There is a certain fluff factor with some of the work chosen to be featured, and a slight focus on non-erotic nudity. However aside from this, which may just be my subjective prejudice, there are no creative limits in the works exhibited in this collection. Non at all, intact some images have been jaw-droppers for me, and that’s a good thing!

What can you expect to take out of reading these magazines? A full frontal, in-your-face, sometimes confrontational look at creative photography. There are no guides on portraiture or journalistic technique, no fluff on landscape or HDR, just images which make one realise there are no limits, at least with some props and costumes.

Within the Frame – Journey of Photographic Vision

David deChemin

Technical vs Art Rating: 20% Science 80% Art

David deChemin is a travel photographer who I think excels most with his affinity towards people and cultures. Throughout the book are his images which I think are wonderful, and to a degree bring out the wanderlust is most readers. David explains some of the technical aspects of each shot, but what distinguishes the text and the writer, is the in in depth look at how David interacted with the very people he was photographic, before, during and after the fact.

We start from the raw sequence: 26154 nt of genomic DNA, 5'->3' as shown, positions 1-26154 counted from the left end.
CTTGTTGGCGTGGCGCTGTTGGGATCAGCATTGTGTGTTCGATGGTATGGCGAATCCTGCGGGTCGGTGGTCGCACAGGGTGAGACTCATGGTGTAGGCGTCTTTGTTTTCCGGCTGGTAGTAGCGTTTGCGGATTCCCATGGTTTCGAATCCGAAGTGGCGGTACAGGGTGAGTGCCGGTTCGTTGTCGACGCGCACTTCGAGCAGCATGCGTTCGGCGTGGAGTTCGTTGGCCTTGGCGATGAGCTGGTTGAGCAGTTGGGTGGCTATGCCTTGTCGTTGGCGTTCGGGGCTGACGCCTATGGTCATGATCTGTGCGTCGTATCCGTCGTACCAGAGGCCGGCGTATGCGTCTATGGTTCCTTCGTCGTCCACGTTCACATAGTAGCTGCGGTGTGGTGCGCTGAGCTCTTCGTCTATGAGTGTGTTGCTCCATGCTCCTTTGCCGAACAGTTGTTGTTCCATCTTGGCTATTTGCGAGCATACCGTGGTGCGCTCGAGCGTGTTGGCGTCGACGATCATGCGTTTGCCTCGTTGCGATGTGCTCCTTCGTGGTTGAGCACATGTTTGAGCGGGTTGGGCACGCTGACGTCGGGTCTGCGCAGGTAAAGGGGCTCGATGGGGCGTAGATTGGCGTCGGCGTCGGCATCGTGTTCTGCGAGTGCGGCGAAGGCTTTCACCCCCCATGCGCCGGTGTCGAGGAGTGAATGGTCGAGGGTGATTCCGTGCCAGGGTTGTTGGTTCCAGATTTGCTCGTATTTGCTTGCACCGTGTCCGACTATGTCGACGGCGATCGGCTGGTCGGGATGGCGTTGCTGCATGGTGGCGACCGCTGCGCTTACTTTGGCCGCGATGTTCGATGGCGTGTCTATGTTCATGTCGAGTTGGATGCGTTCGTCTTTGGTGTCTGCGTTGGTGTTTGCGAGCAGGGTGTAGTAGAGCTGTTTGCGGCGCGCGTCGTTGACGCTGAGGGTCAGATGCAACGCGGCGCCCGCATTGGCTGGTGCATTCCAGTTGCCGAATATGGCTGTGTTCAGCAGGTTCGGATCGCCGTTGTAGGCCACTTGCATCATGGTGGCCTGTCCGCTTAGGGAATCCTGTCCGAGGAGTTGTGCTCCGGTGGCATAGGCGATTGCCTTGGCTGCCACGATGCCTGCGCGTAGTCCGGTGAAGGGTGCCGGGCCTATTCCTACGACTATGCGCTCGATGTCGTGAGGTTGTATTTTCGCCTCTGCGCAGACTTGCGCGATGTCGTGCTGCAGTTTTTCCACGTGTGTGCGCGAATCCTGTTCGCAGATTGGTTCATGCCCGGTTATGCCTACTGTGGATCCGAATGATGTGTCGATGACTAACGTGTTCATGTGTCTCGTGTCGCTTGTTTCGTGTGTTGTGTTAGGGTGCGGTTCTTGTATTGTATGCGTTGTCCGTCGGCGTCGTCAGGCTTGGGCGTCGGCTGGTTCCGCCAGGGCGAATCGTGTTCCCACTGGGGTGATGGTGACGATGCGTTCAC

I find taking candid photos abroad easier than back home. Perhaps it’s because as a tourist it is almost expected we wield a camera and therefore we feel less conscious of the fact. But some of this is ‘guerilla’ photography, taking images without implied or expressed permission, and indeed I’m sure some of the time we do deliberately in indirectly take ‘guerilla’ pictures of people, we cause some sort of offence and increase cultural barriers.

In ‘Within the Frame’ David details how to approach people, engage them, make them feel that photography isn’t evil. And all that without speaking more than two or three words of the same language.

The stormy shallows at sunset